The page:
By Orinthia Harris, PhD, CEI Educator and STEM/STEAM Consultant
I am heartbroken by the conditions in our nation that have led to injustice, inequality, sadness, and pain. It is important to say the children’s names on our minds—Aiyana Stanley Jones, Trayvon Martin, Jamee Johnson, Tamir Rice, and Antwon Rose, Jr.—and speak out against the police brutality that resulted in their deaths and the deaths of so many other Black people in this country. As I grieve over the many lives unjustly lost by racism, I am also encouraged by the outpouring of statements of solidarity and caring conversations happening amongst educators. New equitable visions are being discussed where all stakeholders are empowered to value diversity, nurture positive relationships, and achieve individualized success in order to contribute to our global community.
Schools and districts have pledged a strong commitment to teaching practices that break down barriers to equity and that celebrate diversity. The goal is for these teaching practices to be the new normal in this equitable paradigm we envision. In order to reach this goal, educators must first be willing to engage in confrontation, conversation, compassion, and change. Bypassing any of these steps will only yield superficial changes and empty rhetoric.
Starting in Schools
It begins with confronting the issue of racism in our institutions head on. Racism in the public school is evidenced in prevailing attitudes, behaviors, policy, and cultures that are maintained to support the unequal distribution of resources and application of justice. Students as young as preschool experience bias and racial microaggression inside the classroom. An example of such micro-aggressions is when teachers compliment their non-White students on their use of “good English,” while at the same time failing to learn to pronounce or continuing to mispronounce the names of these same students even after they have been corrected.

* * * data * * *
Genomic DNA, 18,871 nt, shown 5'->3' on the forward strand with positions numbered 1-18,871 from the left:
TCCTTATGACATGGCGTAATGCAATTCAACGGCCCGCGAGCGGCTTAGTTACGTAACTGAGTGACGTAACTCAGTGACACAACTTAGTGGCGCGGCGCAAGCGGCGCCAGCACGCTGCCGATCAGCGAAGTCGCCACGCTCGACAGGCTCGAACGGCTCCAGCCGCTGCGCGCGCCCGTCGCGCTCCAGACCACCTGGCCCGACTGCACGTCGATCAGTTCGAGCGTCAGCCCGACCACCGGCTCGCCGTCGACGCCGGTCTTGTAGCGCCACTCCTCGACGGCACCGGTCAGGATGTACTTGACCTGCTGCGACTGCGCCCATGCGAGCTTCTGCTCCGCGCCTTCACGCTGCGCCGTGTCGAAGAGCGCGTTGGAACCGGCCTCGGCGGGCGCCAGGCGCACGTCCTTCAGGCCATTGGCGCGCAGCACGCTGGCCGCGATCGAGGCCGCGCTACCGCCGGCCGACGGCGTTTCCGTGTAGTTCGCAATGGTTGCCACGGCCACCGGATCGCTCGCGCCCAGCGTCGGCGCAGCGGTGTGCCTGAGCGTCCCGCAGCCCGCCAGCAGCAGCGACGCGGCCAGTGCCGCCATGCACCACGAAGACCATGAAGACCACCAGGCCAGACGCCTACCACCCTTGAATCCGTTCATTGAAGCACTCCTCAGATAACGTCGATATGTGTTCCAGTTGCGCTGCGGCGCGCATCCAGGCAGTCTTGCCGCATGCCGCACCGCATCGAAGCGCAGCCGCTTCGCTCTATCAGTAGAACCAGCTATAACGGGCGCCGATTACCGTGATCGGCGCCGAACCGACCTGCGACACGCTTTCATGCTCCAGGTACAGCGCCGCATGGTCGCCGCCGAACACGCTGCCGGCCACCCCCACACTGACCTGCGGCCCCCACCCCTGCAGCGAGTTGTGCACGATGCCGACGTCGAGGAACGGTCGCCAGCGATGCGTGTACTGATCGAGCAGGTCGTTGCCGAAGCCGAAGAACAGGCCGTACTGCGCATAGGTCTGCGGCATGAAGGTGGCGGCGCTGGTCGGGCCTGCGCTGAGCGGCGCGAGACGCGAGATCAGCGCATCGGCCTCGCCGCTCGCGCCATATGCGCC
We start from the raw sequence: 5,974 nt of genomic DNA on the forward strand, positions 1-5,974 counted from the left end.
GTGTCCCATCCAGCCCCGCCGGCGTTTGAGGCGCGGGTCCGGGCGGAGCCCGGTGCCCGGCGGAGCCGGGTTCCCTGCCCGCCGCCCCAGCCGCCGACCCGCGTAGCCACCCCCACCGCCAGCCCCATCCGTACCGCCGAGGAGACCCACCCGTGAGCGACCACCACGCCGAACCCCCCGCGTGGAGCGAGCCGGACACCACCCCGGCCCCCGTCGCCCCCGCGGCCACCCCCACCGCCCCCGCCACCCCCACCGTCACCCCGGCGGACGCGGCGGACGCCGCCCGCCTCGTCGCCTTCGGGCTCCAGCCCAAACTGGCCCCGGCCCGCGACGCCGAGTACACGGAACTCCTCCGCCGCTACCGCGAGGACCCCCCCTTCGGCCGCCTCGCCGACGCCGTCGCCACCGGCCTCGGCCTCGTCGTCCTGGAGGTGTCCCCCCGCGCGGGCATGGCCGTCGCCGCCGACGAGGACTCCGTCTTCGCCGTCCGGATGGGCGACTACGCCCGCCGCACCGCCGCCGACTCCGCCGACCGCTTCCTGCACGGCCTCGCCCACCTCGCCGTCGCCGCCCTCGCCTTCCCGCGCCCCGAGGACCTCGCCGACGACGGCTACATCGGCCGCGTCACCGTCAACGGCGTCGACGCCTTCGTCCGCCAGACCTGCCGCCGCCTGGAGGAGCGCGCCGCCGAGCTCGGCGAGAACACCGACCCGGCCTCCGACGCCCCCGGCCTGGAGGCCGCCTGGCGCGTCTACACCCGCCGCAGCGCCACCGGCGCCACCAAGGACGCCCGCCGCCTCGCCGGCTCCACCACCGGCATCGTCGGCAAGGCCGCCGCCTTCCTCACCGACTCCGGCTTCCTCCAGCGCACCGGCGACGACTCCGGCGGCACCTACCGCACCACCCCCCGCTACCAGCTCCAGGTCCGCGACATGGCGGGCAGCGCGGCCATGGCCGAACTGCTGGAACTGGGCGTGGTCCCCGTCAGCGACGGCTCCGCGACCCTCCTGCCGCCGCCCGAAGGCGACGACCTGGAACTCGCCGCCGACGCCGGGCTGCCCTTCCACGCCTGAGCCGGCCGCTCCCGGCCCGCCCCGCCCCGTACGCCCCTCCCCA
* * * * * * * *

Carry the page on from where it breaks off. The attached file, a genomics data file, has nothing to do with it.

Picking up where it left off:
Culturally responsive teaching cannot occur if educators are not willing to confront bias when exposed. White teachers, in particular, have to be aware of their privilege and the things they are doing or not doing to perpetuate systemic racism in education. They also must acknowledge the fact that they and their White students are beneficiaries of these racist systems. It is a simple fact of American history, and although it may be uncomfortable to admit, real sustainable change cannot happen unless we all confront truth. Authentic conversations can happen when good intentions laced with bias are revealed and we are receptive. Frameworks like Courageous Conversations can be powerful tools to help facilitate these conversations with respect.
Action After the Confrontation
Once we are willing to confront it, we can address the impact of structural racism and inequality from a place of truth. Although public schools do not have a bright past, a new brighter future will emerge as we engage in these courageous conversations. Conversation is critical to problem solving. In this new equitable paradigm, educators must value meaningful dialogue. This will cause discomfort; however, leaning into the discomfort and taking the necessary actions to address it begins the process of dismantling the thoughts that perpetuate these racist systems. Educators enter these conversations not with the right answers, but with an understanding that unanswered questions are a valuable opportunity to learn something new about themselves and their students. Questions without definitive answers leave room for reflection and growth. Conversations create an opportunity to be seen and heard. As the gatekeepers of information, it is the duty of educators to create a safe space where we can expose ourselves and our students to other people’s stories.
Compassion and Change
When these experiences expose areas where we are perpetuating inequity, our response should be compassion and change. Moving forward with educational “business as usual” after acknowledging the lived experience of Black and other marginalized students contributes to inequity, and our vision for this new paradigm cannot be sustained. We are responsible for what we empower. Compassion happens when educators fully commit to combating and dismantling racism and implicit bias in themselves and the system. Lasting change occurs when helping students, families, and staff more fully appreciate diversity and its impact within the school setting becomes a priority. Pedagogy in an equitable paradigm requires a lifelong commitment to introspection, discomfort, and accountability. Engaging in confrontation, conversation, compassion, and change is imperative to achieving an educational system where equity and access are more than scaffolding for a new curriculum.